How to Boost Your College Savings

(MoneyWatch) September is National College Savings Month, marking a time when families should think about starting or building on their savings plans for future college expenses.

(MoneyWatch) September is National College Savings Month, marking a time when families should think about starting or building on their savings plans for future college expenses.

College expenses have climbed over five to eight percent per year over the past ten years, which is faster than the rate of the growth in wages for the American worker. Another disturbing trend is that parents and their students have continued to accumulate more college debt and the ability to pay it off has become a significant problem for many people.



This means that it's more important to save and invest money and to expand your college savings at a rate that meets or exceeds the rate of inflation of college costs. Parents facing future college education expenses for their children need to plan for the effect of inflation on these costs.

But according to a national study from Sallie Mae, despite the rising cost of college, fewer families are saving for it. In the past two years, the percentage of families saving for college has dropped from 60 percent to 50 percent.

To help families start and improve on their college savings goals, Sallie Mae offered these savings tips reported to be used by their customers:

Start Early: Open and contribute to a 529 college savings plan account for each child as soon as they are born. It's important to have an account open and be contributing to it over the longest period of time to take advantage of the power of compounded earnings growth of your investments over time.

Use Rewards to Compound Savings: Enroll in and use the Upromise college savings rewards program offered by Sallie Mae to boost your college savings. When you use spending tools linked to Upromise, you get cash rewards that are deposited into your college savings accounts. One family reported enrolling in the Upromise program in 2001, and used their Upromise World MasterCard for many of their purchases. So far, they report having saved over $4,000 through Upromise.

Grandparents Gifts Help: Many grandparents struggle to find the right gift for grandchildren and often waste money of things the children don't need or want. A perfect gift to make instead would be a contribution to a 529 college savings plan. This will be more valuable in the future than toys or clothes which will eventually be outgrown and thrown away.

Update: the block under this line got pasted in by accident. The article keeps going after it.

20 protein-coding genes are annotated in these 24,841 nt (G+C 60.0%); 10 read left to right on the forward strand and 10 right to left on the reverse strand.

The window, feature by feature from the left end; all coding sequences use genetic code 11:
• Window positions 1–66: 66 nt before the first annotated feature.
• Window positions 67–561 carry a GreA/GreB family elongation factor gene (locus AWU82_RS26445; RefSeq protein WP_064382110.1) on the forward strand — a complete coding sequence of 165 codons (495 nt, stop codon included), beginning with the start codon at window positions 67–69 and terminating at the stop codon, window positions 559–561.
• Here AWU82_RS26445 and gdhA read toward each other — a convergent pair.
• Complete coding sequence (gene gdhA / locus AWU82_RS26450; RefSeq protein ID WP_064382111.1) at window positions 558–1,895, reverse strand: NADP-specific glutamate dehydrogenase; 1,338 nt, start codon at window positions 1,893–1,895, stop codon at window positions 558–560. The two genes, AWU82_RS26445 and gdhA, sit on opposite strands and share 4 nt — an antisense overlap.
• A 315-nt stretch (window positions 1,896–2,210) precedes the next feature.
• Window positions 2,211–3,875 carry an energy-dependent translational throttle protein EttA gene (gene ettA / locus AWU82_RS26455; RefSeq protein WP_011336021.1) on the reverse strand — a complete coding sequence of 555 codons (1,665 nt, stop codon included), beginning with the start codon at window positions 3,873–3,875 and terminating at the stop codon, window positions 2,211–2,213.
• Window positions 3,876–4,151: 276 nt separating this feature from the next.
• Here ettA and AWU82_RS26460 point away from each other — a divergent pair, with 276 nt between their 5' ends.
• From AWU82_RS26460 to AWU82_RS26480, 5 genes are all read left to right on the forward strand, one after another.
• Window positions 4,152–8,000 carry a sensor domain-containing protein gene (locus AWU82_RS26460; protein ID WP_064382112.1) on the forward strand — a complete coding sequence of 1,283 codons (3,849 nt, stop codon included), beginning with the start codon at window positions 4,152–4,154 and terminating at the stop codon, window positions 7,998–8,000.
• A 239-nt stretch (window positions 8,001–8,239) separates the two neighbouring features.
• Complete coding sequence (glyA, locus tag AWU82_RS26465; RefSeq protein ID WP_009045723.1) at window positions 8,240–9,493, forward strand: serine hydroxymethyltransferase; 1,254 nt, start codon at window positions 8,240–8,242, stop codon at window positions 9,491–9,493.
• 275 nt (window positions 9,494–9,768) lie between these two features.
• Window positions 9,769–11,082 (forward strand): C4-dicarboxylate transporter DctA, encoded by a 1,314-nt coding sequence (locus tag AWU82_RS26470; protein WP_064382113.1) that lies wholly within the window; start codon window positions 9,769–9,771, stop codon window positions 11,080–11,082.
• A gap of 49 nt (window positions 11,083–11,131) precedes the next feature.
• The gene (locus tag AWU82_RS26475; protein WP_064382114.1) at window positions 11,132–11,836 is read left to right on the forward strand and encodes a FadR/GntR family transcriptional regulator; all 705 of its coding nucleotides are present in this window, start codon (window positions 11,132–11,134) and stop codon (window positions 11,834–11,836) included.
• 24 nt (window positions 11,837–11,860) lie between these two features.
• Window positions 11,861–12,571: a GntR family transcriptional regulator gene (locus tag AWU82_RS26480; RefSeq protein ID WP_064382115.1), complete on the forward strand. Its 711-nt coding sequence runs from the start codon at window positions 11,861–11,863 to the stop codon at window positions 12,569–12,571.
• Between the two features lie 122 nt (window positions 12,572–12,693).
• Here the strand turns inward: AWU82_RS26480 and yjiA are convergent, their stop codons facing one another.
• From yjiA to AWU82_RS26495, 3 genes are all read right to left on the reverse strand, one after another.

Put Savings on Auto-Pilot: It's a fact that saving money is easier and more effective when its automatic. Families should set up automatic deductions from their checking accounts to a specific college savings fund. Many employers now also allow automatic deductions from your paycheck into accounts that are part of a designated 529 college savings plan.

One of the more effective places to start saving and investing for future college costs is a 529 education savings plan. These plans are popular and widely used -- every state offers at least one 529 savings plan and over $150 billion is invested in over seven million accounts in these plans. They provide a simple way to save and invest and provide several benefits.

  • Money invested grows tax-deferred, like an IRA.
  • The account is owned by the parent so the child never has control of or access to the account.
  • If the child doesn't go to college, you can roll the account over to another family member.
  • Anyone can contribute.
  • There are no income limitations to setting up a 529 plan account.
  • Most states have no age limit for when the money has to be used.
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If the child decides not to go to college, you can roll the unused money in an account over to someone else in the family that does want to go -- including yourself.

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